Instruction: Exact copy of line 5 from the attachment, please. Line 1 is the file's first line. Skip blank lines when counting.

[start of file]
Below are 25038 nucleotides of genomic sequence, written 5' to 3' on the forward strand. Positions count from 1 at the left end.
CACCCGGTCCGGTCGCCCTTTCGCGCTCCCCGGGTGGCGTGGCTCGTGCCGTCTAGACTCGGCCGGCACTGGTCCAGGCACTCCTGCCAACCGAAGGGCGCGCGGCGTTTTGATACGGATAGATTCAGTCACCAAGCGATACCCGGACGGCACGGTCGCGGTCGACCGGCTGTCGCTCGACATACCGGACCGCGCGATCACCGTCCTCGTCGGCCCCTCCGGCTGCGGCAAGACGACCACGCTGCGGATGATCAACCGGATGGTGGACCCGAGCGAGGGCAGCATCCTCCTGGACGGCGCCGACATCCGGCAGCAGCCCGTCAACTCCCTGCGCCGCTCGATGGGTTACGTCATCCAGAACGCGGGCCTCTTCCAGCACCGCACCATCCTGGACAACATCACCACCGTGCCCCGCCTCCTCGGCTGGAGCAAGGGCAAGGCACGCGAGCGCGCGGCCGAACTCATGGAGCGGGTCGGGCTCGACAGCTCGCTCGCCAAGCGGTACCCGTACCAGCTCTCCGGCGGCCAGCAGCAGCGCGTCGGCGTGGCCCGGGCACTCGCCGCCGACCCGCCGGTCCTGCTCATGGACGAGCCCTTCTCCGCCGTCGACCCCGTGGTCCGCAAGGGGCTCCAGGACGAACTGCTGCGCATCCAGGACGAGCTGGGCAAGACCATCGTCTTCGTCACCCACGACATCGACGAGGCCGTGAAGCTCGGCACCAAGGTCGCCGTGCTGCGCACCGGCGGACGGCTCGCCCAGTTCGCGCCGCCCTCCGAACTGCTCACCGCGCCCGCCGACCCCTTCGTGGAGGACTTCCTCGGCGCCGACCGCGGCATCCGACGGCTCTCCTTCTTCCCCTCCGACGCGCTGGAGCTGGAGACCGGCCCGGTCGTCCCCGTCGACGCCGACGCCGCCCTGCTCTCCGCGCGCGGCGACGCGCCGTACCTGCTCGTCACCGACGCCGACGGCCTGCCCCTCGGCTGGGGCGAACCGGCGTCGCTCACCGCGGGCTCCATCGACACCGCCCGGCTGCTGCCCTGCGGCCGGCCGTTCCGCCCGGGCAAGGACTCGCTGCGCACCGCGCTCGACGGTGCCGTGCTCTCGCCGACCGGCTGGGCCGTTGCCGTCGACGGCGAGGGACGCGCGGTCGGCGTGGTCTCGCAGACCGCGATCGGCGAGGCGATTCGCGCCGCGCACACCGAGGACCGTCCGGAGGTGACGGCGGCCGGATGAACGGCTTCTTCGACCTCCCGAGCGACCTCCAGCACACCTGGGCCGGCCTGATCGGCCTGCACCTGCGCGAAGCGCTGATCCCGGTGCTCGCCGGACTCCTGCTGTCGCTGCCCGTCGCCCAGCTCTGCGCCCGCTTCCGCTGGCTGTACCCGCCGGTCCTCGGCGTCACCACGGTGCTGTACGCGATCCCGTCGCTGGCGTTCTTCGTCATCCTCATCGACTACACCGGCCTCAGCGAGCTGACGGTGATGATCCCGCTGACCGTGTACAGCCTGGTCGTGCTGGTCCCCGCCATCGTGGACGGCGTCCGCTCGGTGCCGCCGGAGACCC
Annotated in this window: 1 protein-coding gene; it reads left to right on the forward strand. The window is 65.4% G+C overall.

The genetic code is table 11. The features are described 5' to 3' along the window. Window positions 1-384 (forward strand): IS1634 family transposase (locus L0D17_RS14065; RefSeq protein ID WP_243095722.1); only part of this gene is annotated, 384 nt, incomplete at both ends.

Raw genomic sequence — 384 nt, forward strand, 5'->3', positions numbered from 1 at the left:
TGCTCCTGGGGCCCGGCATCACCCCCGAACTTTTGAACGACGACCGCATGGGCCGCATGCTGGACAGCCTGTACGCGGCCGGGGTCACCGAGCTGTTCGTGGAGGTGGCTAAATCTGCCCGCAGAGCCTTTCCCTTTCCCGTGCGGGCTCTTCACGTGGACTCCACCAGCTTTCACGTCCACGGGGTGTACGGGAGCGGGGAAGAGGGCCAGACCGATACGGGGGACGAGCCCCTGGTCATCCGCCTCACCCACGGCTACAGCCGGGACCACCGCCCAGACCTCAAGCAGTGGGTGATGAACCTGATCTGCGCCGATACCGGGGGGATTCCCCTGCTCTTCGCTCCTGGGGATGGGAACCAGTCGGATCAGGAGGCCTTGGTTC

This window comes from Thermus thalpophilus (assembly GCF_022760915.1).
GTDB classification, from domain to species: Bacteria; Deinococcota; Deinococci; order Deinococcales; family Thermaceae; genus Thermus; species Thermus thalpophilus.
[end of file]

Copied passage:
Raw genomic sequence — 384 nt, forward strand, 5'->3', positions numbered from 1 at the left: